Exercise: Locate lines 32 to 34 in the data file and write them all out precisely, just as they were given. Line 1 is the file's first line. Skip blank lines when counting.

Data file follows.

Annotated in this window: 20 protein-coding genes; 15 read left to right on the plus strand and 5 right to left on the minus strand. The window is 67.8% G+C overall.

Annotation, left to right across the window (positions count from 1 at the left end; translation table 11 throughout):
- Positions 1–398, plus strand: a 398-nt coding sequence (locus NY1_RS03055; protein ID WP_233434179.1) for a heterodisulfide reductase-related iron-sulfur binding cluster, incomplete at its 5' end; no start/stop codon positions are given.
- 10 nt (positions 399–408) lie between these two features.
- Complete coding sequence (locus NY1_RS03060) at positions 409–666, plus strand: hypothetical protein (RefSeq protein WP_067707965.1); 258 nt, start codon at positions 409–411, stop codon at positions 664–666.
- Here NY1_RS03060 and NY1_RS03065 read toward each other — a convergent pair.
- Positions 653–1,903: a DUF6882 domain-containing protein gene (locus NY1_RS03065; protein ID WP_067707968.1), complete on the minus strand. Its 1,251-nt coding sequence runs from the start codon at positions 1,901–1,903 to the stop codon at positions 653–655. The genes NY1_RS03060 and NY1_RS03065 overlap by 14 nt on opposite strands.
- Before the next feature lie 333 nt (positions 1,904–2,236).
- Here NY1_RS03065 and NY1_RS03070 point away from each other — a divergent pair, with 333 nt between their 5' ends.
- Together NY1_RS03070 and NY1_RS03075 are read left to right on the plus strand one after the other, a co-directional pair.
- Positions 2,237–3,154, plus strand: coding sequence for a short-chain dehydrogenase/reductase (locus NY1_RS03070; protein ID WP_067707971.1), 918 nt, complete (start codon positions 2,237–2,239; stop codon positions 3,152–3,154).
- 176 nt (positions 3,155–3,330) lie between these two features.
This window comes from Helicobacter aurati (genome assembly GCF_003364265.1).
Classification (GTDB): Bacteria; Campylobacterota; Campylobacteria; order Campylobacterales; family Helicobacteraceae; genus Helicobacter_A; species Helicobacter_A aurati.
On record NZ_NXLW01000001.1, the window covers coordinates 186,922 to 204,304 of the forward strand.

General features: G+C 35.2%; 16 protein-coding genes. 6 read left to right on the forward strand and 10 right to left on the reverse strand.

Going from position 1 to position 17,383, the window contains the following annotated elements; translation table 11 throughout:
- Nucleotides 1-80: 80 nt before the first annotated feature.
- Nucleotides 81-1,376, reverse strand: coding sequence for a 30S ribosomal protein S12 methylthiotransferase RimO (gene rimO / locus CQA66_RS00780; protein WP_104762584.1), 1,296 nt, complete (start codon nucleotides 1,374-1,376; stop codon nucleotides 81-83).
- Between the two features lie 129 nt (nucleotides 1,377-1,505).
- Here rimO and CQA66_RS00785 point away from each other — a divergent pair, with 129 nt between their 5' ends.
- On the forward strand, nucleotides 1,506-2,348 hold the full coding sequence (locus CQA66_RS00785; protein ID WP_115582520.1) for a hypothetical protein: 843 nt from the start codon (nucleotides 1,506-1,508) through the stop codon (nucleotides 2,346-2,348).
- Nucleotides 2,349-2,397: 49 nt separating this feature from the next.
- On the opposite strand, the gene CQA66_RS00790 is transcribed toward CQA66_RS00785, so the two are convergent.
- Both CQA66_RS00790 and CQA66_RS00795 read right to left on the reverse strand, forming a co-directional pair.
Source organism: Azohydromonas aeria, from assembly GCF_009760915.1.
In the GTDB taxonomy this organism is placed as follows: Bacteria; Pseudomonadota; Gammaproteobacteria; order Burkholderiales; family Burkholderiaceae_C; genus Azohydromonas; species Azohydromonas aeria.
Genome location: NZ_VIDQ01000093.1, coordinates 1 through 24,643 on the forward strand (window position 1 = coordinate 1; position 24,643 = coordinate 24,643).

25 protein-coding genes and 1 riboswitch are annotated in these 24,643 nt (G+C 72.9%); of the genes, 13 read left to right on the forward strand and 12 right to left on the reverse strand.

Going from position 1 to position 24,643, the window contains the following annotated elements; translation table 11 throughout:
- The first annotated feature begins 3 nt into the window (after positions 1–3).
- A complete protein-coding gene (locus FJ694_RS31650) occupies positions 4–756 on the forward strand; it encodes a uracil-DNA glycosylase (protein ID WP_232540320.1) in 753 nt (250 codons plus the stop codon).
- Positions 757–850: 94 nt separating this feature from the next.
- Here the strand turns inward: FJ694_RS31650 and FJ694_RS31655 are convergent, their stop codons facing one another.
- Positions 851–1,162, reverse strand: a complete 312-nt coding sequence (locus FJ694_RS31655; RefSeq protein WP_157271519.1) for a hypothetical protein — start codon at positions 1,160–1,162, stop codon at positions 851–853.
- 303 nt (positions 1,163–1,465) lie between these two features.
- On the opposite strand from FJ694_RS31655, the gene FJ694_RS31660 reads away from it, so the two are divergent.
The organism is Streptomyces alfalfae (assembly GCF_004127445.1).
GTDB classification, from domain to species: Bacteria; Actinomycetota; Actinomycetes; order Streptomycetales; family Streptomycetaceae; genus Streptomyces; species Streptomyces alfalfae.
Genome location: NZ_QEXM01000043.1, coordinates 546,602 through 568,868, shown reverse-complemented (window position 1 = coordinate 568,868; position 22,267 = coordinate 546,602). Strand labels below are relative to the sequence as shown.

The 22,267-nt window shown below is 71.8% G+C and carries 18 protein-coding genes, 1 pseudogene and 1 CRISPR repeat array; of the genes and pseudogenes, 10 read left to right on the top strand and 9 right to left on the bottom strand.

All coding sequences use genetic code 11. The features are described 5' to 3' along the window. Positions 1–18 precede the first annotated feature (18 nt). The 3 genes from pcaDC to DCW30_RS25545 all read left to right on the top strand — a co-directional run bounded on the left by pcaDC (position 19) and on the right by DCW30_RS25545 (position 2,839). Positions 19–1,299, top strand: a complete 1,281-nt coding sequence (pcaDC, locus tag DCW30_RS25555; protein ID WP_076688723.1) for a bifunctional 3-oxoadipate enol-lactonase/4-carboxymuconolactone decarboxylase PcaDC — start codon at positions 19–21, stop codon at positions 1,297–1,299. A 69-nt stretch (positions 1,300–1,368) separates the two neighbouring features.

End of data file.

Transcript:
- A complete protein-coding gene (locus FJ694_RS31650) occupies positions 4–756 on the forward strand; it encodes a uracil-DNA glycosylase (protein ID WP_232540320.1) in 753 nt (250 codons plus the stop codon).
- Positions 757–850: 94 nt separating this feature from the next.
- Here the strand turns inward: FJ694_RS31650 and FJ694_RS31655 are convergent, their stop codons facing one another.